Submitted by WA Contents
Chris Briffa converts old building into his home office by combining soft and hard materials in Malta
Malta Architecture News - Apr 07, 2021 - 14:21 3669 views
Maltese architect Chris Briffa, founder of Chris Briffa Architects, has converted an old house, dating back to 17th century, into his home and studio by combining soft and hard materials with light and shade and solids and voids in Malta.
Named Casa Bottega, the 480-square-metre house features pastel-toned material palette, while incorporating minimal touches throughout the house.
Chris Briffa purchased the 17th-century property after he lived next door to this property for eight years. Staying as dilapidated and structurally unsafe and abandoned for years, the architect has renovated the building according to his own needs.
Before renovating the house, the budget should have been kept in minimum, as the architect explains.
"After purchasing the property, budget was lacking, and subsequently the first phase involved restoring the building to its original design, save a giant skylight in the sala nobile," said Chris Briffa.
"While the lower levels embrace the existing structure and features such as tiles, apertures and textures, the penthouse is a contemporary counterpart, defined by contrasts between soft and hard materials, light and shade, solids and voids."
The four-story building serves for his private house and the architects' own studio. The first two floors are used as his studio, while the second floor acts as buffer zone.
With this combination, the architect tried to achieve a formal and informal character of this house. The Sala Nobile, which is described as a space without strict function, serves as an architectural library and a music room, a home theatre and a presentation facility, a place for power naps and late night chats.
The ground floor, carrying the traces of the past, has its vaulted entrance, acts as the main reception cum gallery, whilst the arched basement is used as a model/prototyping workshop.
During the construction of the upper levels, a lift enclosed in a steel and wired glass cage, which was placed within the courtyard, framing composed views as users ascend.
"The concrete slab in the Sala Nobile is thus able to withstand a dance party of thirty people in motion. It is a space without strict function, an architectural library and a music room, a home theatre and a presentation facility, a place for power naps and late night chats," said the studio.
The new extension is placed on two pre-cast concrete beams, these beams shift the entire weight of the penthouse onto the side party-walls, thus it frees up the house from any additional load.
"Their inclusion was central to the transformation, but with it came various concerns," continued the architect. "Cost aside, they were especially difficult to transport and install on a restricted site, surrounded by historic buildings and narrow streets."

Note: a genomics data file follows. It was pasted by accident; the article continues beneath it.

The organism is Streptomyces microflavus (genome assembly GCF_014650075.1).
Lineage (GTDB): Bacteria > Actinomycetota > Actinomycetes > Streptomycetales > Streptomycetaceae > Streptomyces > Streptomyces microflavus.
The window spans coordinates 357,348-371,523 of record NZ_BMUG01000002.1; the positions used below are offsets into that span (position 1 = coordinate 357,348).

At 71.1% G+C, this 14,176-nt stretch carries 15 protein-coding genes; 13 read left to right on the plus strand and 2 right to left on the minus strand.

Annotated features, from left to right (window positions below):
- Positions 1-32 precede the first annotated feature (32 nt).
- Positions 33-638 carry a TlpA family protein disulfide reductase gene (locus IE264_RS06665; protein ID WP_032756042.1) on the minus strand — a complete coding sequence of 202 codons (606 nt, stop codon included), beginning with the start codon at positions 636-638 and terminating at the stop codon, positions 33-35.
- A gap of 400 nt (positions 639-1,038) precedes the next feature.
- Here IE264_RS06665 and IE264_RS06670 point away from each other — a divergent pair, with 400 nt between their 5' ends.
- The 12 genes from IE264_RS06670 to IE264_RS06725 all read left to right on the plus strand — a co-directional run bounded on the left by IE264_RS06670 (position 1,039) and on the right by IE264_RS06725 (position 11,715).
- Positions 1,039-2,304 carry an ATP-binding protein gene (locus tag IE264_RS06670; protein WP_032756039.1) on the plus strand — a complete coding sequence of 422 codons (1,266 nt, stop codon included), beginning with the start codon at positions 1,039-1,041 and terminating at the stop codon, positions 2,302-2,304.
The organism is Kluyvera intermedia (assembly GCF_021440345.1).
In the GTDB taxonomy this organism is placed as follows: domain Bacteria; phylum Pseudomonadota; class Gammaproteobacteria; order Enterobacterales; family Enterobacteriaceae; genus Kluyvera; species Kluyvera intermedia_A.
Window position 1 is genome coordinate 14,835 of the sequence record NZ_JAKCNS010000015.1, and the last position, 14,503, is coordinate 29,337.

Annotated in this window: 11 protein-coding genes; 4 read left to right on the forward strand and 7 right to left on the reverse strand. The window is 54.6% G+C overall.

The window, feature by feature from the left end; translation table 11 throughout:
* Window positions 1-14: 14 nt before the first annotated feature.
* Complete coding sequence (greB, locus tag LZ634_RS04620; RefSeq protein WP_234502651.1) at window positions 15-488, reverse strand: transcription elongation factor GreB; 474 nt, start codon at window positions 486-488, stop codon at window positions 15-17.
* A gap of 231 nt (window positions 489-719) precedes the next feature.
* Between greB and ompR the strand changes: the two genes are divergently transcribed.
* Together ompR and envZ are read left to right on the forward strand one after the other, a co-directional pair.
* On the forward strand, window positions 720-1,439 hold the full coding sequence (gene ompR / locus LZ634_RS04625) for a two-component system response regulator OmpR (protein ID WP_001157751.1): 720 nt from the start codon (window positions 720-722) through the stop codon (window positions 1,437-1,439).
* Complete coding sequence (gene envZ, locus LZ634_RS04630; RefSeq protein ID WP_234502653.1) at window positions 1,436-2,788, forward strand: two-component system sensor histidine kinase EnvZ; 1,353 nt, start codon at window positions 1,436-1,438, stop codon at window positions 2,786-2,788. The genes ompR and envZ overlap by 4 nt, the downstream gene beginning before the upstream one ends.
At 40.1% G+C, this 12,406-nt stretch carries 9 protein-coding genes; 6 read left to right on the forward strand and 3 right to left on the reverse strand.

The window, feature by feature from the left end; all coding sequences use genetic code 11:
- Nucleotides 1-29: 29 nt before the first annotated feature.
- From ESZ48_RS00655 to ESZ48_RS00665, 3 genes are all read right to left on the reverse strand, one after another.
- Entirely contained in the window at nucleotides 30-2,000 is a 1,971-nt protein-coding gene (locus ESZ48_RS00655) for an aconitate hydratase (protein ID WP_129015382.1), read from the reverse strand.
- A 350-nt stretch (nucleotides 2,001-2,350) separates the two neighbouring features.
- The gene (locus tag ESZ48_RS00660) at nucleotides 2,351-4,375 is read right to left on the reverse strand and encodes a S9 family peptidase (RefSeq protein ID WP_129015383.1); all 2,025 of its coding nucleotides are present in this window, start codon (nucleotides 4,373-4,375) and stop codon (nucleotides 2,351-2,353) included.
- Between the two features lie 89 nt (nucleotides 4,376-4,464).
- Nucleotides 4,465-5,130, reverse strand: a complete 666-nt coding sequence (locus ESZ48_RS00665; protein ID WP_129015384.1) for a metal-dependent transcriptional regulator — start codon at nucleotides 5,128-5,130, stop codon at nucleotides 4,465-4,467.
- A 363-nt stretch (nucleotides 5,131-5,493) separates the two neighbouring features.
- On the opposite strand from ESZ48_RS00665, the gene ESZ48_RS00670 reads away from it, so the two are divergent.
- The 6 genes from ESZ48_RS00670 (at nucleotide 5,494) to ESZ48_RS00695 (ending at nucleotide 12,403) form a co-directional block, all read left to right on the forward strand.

"Considering their narrow, ribbed form, they were also not easy to design in terms of structural proportions and external skin."
"The insertion of the beams was the culmination of excitement as they were slotted in, Lego-like. Subsequently, there was the designing and fitting of the steel railings, which follow the direction of the serrated edges of the beams," added the studio.
The master bedroom, situated on the upper level, is continuous, low window to reflect a sensitive mood, with morning light bouncing off the oak floors, and a ten-metre long line of cacti, users are compelled to look outwards, whether in bed or taking a shower.
The architect placed the penthouse on the top level, above the bustle of the street to feel like expansive, liberating. The folding living room doors are packed up in a steel-unit which blurs the line between interior and exterior.
"Natural light fills the entire space from every wall, foliage and trees frame the roof top views, with both harbours beyond," added the firm.
As the architect explains, "the sense of playfulness is demonstrated in the ‘tree house’, a low space located above the kitchen, where the children can be close by."
The kitchen is situated the heart of this home, with a stainless-steel workbench that allows the cook to access tools in an efficient cooking-work triangle.
Plans. Image © Chris Briffa Architects
Maltese architect Chris Briffa established his own firm Chris Briffa Architects in 2004 in Malta. His work has become synonymous with skilful design which moves away from stylistic mannerisms and is more concerned with proportion, materials and detail.
Project name: Casa Bottega
Architects: Chris Briffa Architects
All images © Aldo Amoretti
> via Chris Briffa Architects